Rich, fudgy, chewy, and full of chocolate flavor, there’s no saying no to brownies. These squares of decadent goodness have graced our kitchen counters, bake sale tables, and lunch boxes for decades. Though commercial brownie mixes hit grocery shelves as early as the 1950s, they didn’t pick up in popularity until the mid-70s and 80s. There’s no ignoring the convenience of these mixes, the problem is which is the best to choose from?
Nowadays, there’s no one flavor of brownie. Each brand has an array of options – supreme, double chocolate, fudge, and milk chocolate are just a few – I’m not even mentioning the specialty mix in varieties (caramel, walnut, peanut butter, etc). To really decide which brownie brand was best, we had to start from the evenest playing field possible. The closest, most neutral flavor of the brownie varieties was either chewy or supreme. Our categories for a brownie weren’t complicated but they were essential.
What We Looked For In A Boxed Brownie Mix
Chocolatey Flavor: How intense is the flavor? Is it deep and complex? Or is it weak and flat?
Chewiness/ Moisture: What is the brownie crumb like? Is it sticky and moist? Or is it dry and crumbly?
Price: Even if the mix was cheap, how much oil and eggs did you have to add to the batter?
Note: All of the brownies were baked in the same 9-by-9 ceramic dish and baked according to the manufacturers’ directions.
4. Pillsbury – For Thick, Big Brownies
Pillsbury beats its subsidiary Betty Crocker, but is it enough of a difference to be a game changer?
Chocolate Flavor: While these brownies had a chocolate flavor, they felt very one-sided and flat. It had a cocoa powder quality and didn’t have the deep complex flavor we’re always trying to find in chocolate desserts.
Chewiness/ Moisture: These were some of the drier brownies which were odd because they baked up to be one of the thicket brownies of the bunch. The brownie skin was pleasing and thick but the brownie itself was hard to eat with the assistance of milk.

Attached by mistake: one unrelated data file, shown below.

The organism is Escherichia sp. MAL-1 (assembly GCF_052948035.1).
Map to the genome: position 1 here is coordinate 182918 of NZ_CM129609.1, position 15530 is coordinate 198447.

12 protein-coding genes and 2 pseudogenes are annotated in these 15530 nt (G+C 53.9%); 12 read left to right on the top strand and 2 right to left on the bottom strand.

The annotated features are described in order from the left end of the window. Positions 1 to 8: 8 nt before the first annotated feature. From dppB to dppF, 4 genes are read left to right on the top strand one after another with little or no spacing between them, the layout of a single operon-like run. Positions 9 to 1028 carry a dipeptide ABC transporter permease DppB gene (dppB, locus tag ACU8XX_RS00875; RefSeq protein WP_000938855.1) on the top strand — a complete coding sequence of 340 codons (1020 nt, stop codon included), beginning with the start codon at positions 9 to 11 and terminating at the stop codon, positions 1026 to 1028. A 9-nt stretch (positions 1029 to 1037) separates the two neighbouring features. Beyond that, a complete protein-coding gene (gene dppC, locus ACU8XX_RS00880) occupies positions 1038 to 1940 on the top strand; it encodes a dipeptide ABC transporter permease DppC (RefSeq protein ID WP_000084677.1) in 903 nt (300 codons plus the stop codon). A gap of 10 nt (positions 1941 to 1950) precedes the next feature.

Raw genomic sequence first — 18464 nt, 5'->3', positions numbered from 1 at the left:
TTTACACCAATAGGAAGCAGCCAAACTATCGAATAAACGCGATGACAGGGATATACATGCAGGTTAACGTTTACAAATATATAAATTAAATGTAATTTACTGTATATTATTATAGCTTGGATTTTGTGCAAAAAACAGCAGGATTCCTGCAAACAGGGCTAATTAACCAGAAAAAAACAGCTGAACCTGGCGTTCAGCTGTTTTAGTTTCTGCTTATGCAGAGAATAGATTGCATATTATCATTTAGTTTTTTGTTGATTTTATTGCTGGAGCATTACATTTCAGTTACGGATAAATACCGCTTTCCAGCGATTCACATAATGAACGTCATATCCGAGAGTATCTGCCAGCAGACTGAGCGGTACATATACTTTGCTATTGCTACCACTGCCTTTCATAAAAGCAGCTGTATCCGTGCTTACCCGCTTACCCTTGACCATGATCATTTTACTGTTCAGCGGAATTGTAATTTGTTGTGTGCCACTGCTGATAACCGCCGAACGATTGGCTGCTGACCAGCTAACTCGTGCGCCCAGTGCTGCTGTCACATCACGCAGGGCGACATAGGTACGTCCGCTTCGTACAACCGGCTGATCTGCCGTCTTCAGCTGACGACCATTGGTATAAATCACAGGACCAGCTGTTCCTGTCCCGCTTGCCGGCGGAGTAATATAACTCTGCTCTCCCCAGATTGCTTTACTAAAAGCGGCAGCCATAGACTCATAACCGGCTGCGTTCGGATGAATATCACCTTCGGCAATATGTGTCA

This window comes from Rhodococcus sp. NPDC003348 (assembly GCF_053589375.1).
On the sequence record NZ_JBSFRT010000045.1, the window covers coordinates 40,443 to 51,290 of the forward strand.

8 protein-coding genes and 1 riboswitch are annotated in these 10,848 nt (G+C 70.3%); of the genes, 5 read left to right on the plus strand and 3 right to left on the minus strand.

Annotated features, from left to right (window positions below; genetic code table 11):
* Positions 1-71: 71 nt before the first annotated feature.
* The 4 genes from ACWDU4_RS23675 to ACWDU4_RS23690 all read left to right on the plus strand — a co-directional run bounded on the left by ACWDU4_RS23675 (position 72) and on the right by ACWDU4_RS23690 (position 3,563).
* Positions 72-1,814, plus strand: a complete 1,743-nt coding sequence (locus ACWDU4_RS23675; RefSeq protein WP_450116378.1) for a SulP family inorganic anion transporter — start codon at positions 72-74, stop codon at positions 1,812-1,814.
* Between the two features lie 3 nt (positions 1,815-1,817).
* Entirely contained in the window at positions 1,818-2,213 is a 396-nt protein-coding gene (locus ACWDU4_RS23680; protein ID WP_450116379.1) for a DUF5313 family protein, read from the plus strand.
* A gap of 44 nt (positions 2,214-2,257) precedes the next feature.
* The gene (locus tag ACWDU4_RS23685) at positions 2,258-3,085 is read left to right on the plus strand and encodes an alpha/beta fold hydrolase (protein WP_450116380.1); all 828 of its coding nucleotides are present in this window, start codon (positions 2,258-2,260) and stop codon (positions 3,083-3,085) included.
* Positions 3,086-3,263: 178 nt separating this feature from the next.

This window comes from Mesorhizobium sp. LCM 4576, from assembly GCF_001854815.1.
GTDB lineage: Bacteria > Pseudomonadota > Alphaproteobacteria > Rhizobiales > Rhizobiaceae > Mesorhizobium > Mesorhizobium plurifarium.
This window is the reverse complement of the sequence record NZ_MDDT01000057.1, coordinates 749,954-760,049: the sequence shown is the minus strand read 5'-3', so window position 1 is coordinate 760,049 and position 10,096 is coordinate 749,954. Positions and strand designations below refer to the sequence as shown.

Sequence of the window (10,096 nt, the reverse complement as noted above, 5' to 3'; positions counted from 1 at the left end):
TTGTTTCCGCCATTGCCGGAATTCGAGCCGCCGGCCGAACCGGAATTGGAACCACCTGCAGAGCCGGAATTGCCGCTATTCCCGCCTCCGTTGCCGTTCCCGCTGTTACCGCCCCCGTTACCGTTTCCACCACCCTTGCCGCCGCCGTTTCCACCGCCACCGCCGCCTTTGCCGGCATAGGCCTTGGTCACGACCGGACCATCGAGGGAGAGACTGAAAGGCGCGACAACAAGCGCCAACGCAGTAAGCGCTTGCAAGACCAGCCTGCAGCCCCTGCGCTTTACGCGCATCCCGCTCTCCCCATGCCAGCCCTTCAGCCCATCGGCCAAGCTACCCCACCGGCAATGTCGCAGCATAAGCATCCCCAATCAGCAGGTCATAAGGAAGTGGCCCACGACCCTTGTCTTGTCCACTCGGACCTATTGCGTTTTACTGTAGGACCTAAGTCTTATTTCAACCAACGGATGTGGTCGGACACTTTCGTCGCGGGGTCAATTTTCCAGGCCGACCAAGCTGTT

Price: Its cheap price didn’t mean it was cheap on the mix-in ingredients requiring ⅔ cup of oil, a good splash of water, and several eggs.
$1.48 512g (1 pound 2.4 ounce/18.4 ounce) ¼ cup water, ⅔ cup oil, 2 eggs (extra ingredient cost $.79)
3. Ghirardelli – For The Best Brownie Skin
The luxury San Francisco brand is known for rich quality chocolate, but does the decadence translate into their line of brownie mixes?
Chocolatey Flavor: It had a mild chocolate flavor by any chocolate dessert standard, but it was one of the strongest of the bunch.
Chewiness Moisture: It had a little bit of a drier texture, especially on the top. For a stand-alone brownie, it felt like it needed something extra like chocolate sauce or ice cream to give it balance. But don’t misinterpret this as a bad thing! The brownie skin was a delicious crispy contrast to the fudge layers below.
Price: It used fewer ingredients, but it was one of the thinnest of the brownies made in the 9-by-9 and looked a little deflated.
$2.64 531g (1 pound 2.75 ounces/18.75 ounces) ¼ cup water, ⅓ cup vegetable oil, 1 egg (extra ingredient cost: $.40)
2. Betty Crocker – For A Beyond Belief Chewy Brownie
Betty Crocker has been around for a long time, it’s one of the oldest brands, so you’d think they’d have this brownie mix thing in the bag.
Chocolatey Flavor: It had one of the weakest chocolate flavors of the four brands tested. Other than its color, it was hard to tell by taste alone that there was any discernible chocolate flavor.
Chewiness/Moisture: While these brownies lacked chocolate flavor, they made up for it with a chewy, moist texture. It was chewy, but it was almost too chewy to a flawed degree. The texture of this brand had a taffy-like quality to it, it was more like eating a gum ball candy than an actual dessert.
Price: The price was average, though the price was higher, it required less mixing in ingredients. Though it was baked up in a 9-by-9, you’d want to bake it in an 8-by-8 or smaller, that way you get that thick, tall slab appearance.
$2.27 453g (1 pound/16 ounces) 3 tablespoons water, ⅓ cup oil, 1 egg (extra ingredient cost: $.40)
1. Duncan Hines – It Doesn’t Win The Beauty Pageant But It Wins The Flavor Category
Duncan Hines held onto a strong advertising campaign boasting that their batter was the smoothest among the brands, and they had irresistible moisture to them, but did it hold up today too?
Chocolatey Flavor: It definitely was lacking a chocolatey punch, if you looked at the brownie the placebo effect would kick in and you’d taste more chocolate. Though this variety of brownie mix was the chewy fudgy version, it still needed to have a little more oomph.
Chewiness/Moisture: While its appearance wasn’t the most show-stopping of the bunch, these brownies were one of the chewiest of the brownies. It had a moist, stick-to-the-roof-of-your-mouth, need-a-cold-glass-of-milk chewy and fudgy texture that wasn’t gooey. With a high-fat content, these brownies kept their texture for longer, and they stayed moist even when chilled (these would be perfect for ice cream sandwiches).
Price: While the price was one the lowest, you had to add more oil and eggs than other brands.
$1.24 520g (1 pound 2.3 ounce/ 18.3 ounce) 3 tablespoons water, ⅔ cup oil, 2 eggs (extra ingredient cost $.79)